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Snow socks in lieu of chains?

polyphonic54

Member
Aug 29, 2019
339
269
USA
I have the AWD Model 3 and am interested in these for ski trips on a particular mountain road that often requires chains. Winter tires would be great, but it's only 3-5 days a year, otherwise I'm in hotter temps.

Alternatively there are the Tesla recommended Pewag Sport RSS 76 for 18 inch aeros. But they've been out of stock for a month or so, and nobody else sells them.

Has anyone tried ISSE Snow Socks? I saw a consumer reports review, and all of these textile products fared well.
 
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clockwrkz

Member
Sep 18, 2019
81
17
Canada
I can’t answer your question but interested as well. I was looking for a solution incase I was already stuck and came across
http://dv4car.com

Maybe another option for you? Don’t know if either solution is right though.
 

polyphonic54

Member
Aug 29, 2019
339
269
USA
Oh wow, those looks pretty hardcore! I'd be concerned that they would kill the suspension parts, etc., at least on the front wheels.
Tesla says to only put chains on the rear wheels (actually I wonder if that goes for the socks too...)
 

Matsayz

Active Member
Jul 6, 2019
1,172
877
Las Vegas
Does the road actually require chains? If so then the “socks” won’t do the job. If you have the money and garage space, buy actual snow tires and some cheap wheels to fit them. They’re soooo worth the money, especially in our cars with the quickness they deliver power. If not, maybe just borrow someone’s car for the ski trip or a rental car (check out Costco btw for rental cars)

www.tirerack.com or check your local FB marketplace for people trying to sell lightly used winter tires/wheels.
 

Rockster

Active Member
Oct 22, 2013
3,012
4,621
McKinney, TX
Snow socks are great but they’re not designed for extended driving at all. They’re designed for getting you out of an immediate situation and driving a max of 50 or 100 feet to do so. Chains are far more robust.
 
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Tell021

Member
Jun 18, 2019
26
20
Bay Area
PSA: Delivery centers generally stock accessories, including snow chains, even when they show out of stock online. I picked up the 18” chains last week from the Fremont one.
 
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PNWLeccy

Active Member
Jul 11, 2019
1,192
971
Seattle
I’m going skiing a couple of times this season in WA and I believe the state requires you have tire chains on some of these rides up with cops checking on some roads that you have AWD or chains. Apparently auto socks are the only approved alternative in all states. I went to Les Schwab intending to pick up chains because they have a great policy where you can buy them and return them at the end of the season if you didn’t have to use them so I figured it was low risk. When I gave them my model they said they would only sell “alternative” tire chains for the Tesla due to “reduced clearance issues”. They’re look easier to put on for sure but the employee told me that I should only go under 25mph and never on exposed road without snow so they are for true emergencies. Not sure what speed limitations exist for true wheel chains.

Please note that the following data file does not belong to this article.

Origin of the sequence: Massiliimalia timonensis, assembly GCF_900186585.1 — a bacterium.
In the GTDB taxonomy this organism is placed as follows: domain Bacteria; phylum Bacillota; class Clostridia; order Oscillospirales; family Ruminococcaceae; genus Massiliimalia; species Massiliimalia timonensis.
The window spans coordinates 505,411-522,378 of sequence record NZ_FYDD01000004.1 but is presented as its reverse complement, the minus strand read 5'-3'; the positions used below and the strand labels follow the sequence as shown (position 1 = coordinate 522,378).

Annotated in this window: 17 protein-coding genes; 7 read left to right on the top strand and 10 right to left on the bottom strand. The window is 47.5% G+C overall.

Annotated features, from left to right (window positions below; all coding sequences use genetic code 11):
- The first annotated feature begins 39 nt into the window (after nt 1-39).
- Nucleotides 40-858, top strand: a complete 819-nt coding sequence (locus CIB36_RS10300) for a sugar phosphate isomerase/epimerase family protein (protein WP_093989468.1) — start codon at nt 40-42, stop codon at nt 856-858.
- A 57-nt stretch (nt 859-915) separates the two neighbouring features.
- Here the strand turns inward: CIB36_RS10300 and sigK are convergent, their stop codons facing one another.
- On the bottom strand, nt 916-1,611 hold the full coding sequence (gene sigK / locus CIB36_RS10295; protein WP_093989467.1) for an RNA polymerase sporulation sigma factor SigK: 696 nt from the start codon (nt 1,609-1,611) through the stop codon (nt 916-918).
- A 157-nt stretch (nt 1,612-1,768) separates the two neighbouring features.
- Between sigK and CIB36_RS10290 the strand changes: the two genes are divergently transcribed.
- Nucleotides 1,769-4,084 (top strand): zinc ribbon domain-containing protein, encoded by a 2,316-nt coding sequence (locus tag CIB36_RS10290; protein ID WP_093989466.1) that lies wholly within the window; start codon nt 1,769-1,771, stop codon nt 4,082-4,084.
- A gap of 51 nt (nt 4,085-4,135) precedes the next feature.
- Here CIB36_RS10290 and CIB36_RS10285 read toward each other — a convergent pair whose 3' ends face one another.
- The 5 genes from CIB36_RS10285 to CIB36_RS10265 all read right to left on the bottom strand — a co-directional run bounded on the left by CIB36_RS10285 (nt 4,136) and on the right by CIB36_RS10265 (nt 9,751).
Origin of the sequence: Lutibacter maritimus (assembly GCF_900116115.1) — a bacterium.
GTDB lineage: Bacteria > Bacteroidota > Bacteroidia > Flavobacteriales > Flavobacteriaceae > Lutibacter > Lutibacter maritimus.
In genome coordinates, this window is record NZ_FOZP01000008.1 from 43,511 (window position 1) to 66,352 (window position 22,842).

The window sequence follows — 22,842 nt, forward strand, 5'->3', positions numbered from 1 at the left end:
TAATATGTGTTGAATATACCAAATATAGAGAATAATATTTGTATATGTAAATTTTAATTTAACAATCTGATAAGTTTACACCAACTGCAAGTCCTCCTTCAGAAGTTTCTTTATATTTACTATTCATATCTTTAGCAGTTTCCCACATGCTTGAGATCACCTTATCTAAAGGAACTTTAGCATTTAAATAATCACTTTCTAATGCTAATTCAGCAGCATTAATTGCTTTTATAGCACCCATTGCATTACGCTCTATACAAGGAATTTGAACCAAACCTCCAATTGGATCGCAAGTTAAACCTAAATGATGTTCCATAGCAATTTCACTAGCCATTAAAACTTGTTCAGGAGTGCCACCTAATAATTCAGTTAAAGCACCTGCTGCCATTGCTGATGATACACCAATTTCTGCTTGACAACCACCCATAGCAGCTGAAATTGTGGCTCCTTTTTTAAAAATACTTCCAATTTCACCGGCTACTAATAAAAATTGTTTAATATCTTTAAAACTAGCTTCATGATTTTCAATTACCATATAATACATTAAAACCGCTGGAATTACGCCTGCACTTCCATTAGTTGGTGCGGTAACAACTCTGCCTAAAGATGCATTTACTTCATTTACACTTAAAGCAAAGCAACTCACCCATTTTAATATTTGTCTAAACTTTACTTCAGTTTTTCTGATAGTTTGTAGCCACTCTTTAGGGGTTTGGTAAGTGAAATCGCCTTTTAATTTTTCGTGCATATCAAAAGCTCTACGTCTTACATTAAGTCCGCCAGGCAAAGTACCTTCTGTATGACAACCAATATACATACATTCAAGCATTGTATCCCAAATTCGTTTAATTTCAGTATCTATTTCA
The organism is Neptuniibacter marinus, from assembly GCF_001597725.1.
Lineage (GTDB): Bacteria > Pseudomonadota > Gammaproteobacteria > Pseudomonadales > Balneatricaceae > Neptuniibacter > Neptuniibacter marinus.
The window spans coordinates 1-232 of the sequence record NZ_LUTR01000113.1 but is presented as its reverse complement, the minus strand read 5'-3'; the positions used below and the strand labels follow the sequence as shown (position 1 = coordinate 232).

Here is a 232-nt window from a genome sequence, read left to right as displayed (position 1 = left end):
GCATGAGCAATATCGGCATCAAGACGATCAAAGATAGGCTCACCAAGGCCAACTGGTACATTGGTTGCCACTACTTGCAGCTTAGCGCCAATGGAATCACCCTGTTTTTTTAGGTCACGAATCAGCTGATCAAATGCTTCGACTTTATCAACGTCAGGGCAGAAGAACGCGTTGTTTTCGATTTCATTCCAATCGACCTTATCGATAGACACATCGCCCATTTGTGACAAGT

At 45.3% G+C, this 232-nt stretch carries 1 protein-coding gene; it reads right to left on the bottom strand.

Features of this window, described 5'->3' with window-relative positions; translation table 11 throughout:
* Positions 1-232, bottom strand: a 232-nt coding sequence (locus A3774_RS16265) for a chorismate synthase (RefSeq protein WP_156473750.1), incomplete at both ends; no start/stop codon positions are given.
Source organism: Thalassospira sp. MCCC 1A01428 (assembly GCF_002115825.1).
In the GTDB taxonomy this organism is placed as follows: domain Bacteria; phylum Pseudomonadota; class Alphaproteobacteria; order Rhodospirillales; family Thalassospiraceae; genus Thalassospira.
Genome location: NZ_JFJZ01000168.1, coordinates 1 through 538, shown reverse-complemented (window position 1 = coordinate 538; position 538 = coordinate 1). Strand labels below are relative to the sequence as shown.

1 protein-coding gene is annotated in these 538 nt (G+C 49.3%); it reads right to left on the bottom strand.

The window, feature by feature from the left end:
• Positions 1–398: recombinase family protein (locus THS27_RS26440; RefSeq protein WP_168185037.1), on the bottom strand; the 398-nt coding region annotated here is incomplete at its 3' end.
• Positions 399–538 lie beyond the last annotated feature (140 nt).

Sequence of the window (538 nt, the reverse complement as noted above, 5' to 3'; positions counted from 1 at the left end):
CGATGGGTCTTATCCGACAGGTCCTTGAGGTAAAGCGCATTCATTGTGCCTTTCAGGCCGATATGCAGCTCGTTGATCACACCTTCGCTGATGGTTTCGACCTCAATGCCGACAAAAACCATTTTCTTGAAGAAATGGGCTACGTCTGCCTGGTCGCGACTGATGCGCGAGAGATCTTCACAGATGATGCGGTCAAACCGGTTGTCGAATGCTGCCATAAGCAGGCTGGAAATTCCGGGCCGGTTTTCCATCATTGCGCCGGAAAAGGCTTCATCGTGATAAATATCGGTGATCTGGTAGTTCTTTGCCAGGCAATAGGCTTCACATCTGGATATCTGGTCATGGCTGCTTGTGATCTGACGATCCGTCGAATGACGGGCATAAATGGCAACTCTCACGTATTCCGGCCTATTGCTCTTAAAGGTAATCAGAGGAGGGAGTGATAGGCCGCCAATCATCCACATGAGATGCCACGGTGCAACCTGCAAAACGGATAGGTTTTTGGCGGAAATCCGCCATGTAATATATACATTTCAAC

Teedub21

Member
Aug 12, 2019
293
177
Vancouver Washington
I’m going skiing a couple of times this season in WA and I believe the state requires you have tire chains on some of these rides up with cops checking on some roads that you have AWD or chains. Apparently auto socks are the only approved alternative in all states. I went to Les Schwab intending to pick up chains because they have a great policy where you can buy them and return them at the end of the season if you didn’t have to use them so I figured it was low risk. When I gave them my model they said they would only sell “alternative” tire chains for the Tesla due to “reduced clearance issues”. They’re look easier to put on for sure but the employee told me that I should only go under 25mph and never on exposed road without snow so they are for true emergencies. Not sure what speed limitations exist for true wheel chains.
Tire chains have the same limits. I looked at the socks prior to this winter and read mixed reviews on durability.
 
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PNWLeccy

Active Member
Jul 11, 2019
1,192
971
Seattle
Tire chains have the same limits. I looked at the socks prior to this winter and read mixed reviews on durability.
Yea I think the big thing is that you should only be using them on snowy roads. The lady told me that if there was a snowy patch transitioning to asphalt, that you should pull over right away and pull them off because they’ll get chewed up.
 
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polyphonic54

Member
Aug 29, 2019
339
269
USA
Yeah exactly - only for specific roads (often mountain ski roads), for short periods of time, and typically under 25-30 mph (depending on the product specs). The socks are considered to be consumables.

The issue with the Model 3 is also wheel clearance, otherwise I'd go with a solid 3-party chain. Tesla certifies that the Pewags will work (rear wheels only) without destroying suspension parts, etc. However, a word of warning: I've seen evidence that the Pewags can scrape the rims a little.
 
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